Favorite Backup Solutions?

I’ve been backing up my home directory and creating a package list weekly to an external drive using some bash scripts.
This seems to work okay and I’m confident I could restore in the event one of my drives craps out.

I’m just wondering what solutions you folks are using on your Linux systems. Do you backup just using custom scripts, do you use some sort of tool etc?

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I use Borg. It supports backing up to remote systems, ecryption and deduplication. Incremental backups on my PC take less than a minute.

The only problem is that it doesn’t run periodically by itself, so you need a script which does that for you. Cron works of course, but only if the PC is turned on at the time of the backup.



Custom script which uses rsync to backup to an external drive at $work. And snapshots.

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That looks neat. Any suggested guides or resources?

Here’s their quickstart guide:



For other people, deja-dup.

If you’re comfortable with the command line and cron jobs or systemd-timers, restic.

Yeah, the correct answer at the moment is Borg for Linux systems.

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I found Deja-Dup — the default backup utility for Ubuntu — to be as slow as molasses, so went back to doing backups the way I was doing them on RedHat in the late 1990s.

I have rsync -a --delete /home/myHomeDirectory /media/me/myBackupDrive/ as a cron job that runs daily on both of my personal machines. The backup drive for my daily driver is a 1TB SATA SSD. About 600GB of data is being backed up. Backups take less than 60s (unless I’m spring-cleaning or reorganising).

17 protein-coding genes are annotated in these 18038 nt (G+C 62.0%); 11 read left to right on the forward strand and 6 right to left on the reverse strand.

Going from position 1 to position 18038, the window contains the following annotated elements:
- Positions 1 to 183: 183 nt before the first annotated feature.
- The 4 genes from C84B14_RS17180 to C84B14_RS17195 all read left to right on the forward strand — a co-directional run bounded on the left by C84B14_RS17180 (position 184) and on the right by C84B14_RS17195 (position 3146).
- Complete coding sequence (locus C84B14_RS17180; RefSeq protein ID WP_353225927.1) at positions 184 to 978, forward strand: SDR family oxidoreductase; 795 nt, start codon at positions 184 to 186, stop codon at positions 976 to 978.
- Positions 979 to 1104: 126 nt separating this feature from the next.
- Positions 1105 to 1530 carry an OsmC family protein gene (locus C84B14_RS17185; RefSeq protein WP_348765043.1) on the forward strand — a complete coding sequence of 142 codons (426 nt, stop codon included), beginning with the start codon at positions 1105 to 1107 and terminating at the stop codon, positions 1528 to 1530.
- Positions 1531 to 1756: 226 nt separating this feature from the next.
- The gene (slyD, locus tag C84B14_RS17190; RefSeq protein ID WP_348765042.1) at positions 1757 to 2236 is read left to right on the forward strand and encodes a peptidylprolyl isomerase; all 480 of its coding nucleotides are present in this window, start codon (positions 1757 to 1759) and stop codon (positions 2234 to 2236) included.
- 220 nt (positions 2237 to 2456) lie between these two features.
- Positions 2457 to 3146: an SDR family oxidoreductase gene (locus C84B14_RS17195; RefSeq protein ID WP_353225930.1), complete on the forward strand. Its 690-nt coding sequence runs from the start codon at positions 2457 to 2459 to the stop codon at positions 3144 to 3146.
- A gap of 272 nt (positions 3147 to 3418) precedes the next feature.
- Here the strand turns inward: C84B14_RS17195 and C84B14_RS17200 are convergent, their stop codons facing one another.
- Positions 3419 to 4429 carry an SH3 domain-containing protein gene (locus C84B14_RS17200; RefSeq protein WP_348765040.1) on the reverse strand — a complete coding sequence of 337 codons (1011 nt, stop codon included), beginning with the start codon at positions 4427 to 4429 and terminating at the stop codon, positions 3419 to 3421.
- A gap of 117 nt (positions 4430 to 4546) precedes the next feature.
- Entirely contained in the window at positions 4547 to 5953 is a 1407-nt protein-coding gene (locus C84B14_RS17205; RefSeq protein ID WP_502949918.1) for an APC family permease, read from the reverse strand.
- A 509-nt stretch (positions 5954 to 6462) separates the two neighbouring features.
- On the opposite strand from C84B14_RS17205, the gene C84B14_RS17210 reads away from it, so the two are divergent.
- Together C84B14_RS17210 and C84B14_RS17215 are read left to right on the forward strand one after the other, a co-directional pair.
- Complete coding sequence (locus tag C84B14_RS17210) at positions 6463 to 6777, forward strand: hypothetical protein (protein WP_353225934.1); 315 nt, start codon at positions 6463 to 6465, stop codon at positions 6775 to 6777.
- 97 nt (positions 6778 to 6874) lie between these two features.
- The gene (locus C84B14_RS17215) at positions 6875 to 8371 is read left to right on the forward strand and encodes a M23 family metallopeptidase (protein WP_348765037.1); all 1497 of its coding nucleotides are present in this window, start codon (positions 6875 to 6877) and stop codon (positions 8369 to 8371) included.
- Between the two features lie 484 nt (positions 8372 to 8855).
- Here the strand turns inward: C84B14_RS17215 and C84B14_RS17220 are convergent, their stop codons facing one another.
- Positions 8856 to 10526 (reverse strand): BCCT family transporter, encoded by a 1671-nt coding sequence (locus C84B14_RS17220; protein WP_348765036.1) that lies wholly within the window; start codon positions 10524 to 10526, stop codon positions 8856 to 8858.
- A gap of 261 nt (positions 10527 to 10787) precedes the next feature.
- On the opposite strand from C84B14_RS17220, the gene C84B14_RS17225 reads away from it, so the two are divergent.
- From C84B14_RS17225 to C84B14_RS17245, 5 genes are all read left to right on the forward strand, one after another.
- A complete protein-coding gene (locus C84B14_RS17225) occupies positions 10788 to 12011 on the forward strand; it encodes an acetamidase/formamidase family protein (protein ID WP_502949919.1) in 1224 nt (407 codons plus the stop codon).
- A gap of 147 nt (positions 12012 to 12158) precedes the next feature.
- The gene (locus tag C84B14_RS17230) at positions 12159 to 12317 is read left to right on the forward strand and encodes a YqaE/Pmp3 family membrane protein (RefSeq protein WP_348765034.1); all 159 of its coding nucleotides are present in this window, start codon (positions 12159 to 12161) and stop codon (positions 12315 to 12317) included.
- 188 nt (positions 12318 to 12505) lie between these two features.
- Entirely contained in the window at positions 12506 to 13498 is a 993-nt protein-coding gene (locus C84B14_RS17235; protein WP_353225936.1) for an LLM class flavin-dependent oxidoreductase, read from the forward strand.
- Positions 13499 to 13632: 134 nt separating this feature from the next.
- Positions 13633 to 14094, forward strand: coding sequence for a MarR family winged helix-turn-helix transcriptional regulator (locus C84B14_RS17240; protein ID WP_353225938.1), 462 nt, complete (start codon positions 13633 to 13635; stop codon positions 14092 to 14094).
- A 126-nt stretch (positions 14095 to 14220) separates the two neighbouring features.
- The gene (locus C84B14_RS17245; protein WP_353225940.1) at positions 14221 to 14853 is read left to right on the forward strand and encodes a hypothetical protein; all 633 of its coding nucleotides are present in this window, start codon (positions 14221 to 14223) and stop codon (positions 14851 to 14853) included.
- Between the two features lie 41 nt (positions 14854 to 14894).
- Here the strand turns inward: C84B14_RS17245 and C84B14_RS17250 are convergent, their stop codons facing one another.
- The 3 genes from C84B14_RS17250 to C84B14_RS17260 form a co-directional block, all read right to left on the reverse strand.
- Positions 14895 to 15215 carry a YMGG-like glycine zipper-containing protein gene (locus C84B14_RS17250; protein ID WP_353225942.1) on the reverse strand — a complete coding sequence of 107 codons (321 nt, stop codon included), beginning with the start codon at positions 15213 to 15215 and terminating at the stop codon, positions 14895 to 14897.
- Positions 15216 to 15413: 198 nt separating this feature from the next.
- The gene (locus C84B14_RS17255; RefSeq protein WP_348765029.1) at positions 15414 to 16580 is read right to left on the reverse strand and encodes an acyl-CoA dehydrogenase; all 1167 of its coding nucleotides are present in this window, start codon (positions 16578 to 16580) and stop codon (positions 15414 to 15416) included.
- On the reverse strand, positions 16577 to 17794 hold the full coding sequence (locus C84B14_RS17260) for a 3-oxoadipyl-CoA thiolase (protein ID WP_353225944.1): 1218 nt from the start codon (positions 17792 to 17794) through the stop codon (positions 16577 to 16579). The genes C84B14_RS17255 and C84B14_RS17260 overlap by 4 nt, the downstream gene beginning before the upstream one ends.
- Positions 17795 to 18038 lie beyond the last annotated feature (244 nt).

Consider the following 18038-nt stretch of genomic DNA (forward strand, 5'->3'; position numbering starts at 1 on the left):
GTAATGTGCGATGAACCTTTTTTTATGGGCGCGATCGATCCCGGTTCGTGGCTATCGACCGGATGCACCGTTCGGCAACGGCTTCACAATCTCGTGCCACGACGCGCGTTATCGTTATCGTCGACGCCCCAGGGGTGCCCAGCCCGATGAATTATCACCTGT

I prefer having plain (non-compressed, non-encrypted) backups because restoration (in part or in whole) is a trivial file-system operation, and complete backup/restore failure is virtually impossible. I’ve seen far too many “Checksum error, restore failed” messages over the decades to bother with compression/encryption any more.

Once I feel the delta is large enough, I push a backup (rsync) to a USB3-connected external SSD. I thus always have a ‘not too stale’ copy of my data conveniently nearby and not connected to power.

On an infrequent basis (once or twice a year) I rotate the external SSD for my daily driver off-site.

I don’t think my personal data is important enough to warrant a more elaborate system.

gulp That’s a terrible idea.

I would recommend looking at timeshift or borg. Timeshift is functionally rsync at it’s core if you’re not using btrfs.

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Thanks folks! Some great advice here. I wasn’t aware so many options were so highly regarded. I look forward to trying a few of these out!

Nothing whatsoever wrong with --delete. I want a backup that’s basically a mirror — not some ever-expanding mess of obsolete files.